Are they reshaping the workplace? Do employers need to revise their hiring and retaining strategies accordingly? What are the expectations of this generation? We have invited a number of mentors and protégées from this years’ Mentor Programme as well as HR experts, to share with us their different thoughts about Millennials.
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Q: Are you employing a millennial? Or is a millennial employing you? ~ Eva Iu, Head of Human Resources Hong Kong at ANZ What industry are you working with? I work in financial services. Are there any challenges in your field to hire young people? No major challenge in general, but it is important for us to hire young people with both learning agility and the right working attitude including a good balance among high ethical, integrity standards, creativity or innovation, and the ability to take direct responsibility. Why would you recruit millennials? Are they employable? Yes, they bring in fresh ideas, are digitally savvy, and represent our future in terms of both customers and leadership. What do you think millennials see as most important drivers of employer choice (except salary)? Flexibility, empowerment, innovation and fun. How’s your company keeping up with what millennials want and need? Or be more engaged with this generation? This is part of our diversity and inclusion agenda ongoing. Our financial literacy program, MoneyMinded, helps youngsters reflect on their goals and learn how to plan for achieving them. We also employ university students as interns on a selective basis in line with business needs. Looking back on your initial career aspirations, are you surprised to be working where you are now? How did that change you along the way? I had no specific initial career plan, but I also haven’t been surprised to be working where I am now. I love working with people and strongly believe in developing talent as well as strengthening communities. I have been fortunate to work in financial services companies which offer different opportunities and career flexibilities for me to gain experiences in various roles and geographies. I have been proactive in seeking different exposures too which I still do – I think young talent must take charge of own career and broaden experiences on-going.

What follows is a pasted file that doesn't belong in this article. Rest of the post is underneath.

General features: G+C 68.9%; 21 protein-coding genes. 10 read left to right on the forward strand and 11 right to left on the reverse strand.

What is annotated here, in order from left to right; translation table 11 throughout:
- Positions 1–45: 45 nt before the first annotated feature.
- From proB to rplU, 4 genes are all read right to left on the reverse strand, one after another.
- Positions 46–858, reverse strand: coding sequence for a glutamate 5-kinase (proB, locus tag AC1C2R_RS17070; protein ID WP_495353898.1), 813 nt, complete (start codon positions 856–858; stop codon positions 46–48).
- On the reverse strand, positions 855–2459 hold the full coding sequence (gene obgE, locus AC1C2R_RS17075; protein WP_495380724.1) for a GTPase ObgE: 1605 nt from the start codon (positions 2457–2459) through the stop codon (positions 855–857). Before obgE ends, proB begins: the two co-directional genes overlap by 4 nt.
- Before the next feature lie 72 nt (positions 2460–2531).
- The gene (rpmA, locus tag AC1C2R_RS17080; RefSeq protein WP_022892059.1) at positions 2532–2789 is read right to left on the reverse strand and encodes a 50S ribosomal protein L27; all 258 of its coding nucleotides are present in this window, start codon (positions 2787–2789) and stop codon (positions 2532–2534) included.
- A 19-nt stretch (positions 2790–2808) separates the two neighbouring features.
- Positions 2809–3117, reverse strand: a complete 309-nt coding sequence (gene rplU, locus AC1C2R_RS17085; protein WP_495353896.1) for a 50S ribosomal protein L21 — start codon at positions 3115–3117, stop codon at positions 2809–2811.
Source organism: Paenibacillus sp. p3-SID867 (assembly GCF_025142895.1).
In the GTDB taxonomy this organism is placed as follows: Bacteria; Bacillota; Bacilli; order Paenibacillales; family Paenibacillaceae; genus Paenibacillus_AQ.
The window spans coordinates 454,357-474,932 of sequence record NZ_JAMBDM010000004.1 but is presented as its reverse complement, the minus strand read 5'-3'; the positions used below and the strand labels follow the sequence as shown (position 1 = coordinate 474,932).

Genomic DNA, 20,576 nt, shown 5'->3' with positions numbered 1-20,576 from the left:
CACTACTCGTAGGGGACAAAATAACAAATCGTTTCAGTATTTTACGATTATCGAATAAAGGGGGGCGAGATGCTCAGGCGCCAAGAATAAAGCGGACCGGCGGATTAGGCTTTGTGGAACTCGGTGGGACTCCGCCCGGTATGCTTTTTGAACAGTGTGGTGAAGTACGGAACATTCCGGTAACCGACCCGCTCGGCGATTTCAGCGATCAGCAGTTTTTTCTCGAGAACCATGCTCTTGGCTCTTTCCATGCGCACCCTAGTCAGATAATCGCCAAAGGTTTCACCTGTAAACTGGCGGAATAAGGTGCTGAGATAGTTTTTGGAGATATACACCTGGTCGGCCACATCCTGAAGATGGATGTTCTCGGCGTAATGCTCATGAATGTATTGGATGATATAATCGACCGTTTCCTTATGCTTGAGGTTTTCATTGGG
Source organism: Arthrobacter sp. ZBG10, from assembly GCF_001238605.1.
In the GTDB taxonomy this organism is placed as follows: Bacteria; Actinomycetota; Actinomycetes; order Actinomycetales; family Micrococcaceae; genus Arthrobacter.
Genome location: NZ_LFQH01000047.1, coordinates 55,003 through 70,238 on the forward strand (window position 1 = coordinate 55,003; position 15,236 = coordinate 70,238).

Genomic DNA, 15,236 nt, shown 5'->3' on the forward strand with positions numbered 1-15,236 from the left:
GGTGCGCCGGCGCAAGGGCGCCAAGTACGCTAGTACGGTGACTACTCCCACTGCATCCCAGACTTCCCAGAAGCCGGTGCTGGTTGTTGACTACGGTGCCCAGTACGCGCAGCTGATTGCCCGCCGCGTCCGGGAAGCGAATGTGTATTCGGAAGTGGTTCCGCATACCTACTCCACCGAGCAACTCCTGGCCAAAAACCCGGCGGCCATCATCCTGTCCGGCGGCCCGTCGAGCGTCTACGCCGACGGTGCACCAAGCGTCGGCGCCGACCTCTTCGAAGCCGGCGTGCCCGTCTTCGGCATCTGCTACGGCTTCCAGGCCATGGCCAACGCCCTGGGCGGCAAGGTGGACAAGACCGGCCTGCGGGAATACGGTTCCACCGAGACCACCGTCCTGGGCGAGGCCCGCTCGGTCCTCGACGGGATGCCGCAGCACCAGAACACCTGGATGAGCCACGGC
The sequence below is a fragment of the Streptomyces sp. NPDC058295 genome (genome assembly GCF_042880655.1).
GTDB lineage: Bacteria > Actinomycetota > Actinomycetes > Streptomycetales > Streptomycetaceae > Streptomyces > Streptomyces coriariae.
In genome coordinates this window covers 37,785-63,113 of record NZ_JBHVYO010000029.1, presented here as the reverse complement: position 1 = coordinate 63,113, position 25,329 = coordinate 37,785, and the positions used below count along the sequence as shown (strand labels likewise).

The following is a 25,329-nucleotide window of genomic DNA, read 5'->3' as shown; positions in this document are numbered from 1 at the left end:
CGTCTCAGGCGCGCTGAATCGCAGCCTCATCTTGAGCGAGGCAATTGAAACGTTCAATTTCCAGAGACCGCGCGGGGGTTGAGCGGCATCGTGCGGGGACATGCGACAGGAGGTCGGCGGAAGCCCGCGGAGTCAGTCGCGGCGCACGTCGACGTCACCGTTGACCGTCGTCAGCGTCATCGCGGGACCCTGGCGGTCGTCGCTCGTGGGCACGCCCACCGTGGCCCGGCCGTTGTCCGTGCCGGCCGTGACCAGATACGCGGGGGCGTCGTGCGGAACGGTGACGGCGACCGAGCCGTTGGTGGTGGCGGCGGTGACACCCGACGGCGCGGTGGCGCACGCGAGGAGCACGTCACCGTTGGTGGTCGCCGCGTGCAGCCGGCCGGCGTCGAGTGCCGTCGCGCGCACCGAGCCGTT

~ Amy Benger, Asia-Pacific Organisational Development Lead at Ernst & Young What industry are you working with? Are there any challenges in your field to hire young people? Professional Services. We rely a lot on hiring young people straight from university into graduate programs, and the main challenge now is competing with other firms for talent. Why would you recruit millennials? Are they employable? Yes they are, they are eager to learn and prove themselves and are more resilient to change and uncertainty. What do you think millennials see as most important drivers of employer choice (except salary)? Opportunities to advance, develop skills, and do something “good” – they want to feel like things matter and make a difference. How’s your company keeping up with what millennials want and need? Or be more engaged with this generation? Piloting a new performance management approach that is more agile, real-time and peer driven. We have a clear organisational purpose to motivate and inspire people. We are moving to more mobile technology platforms. Looking back on your initial career aspirations, are you surprised to be working where you are now? How did that change you along the way? Not really. I thought I would have an international career and would work with people. I’m doing both of those!
!! issue 184 | austcham news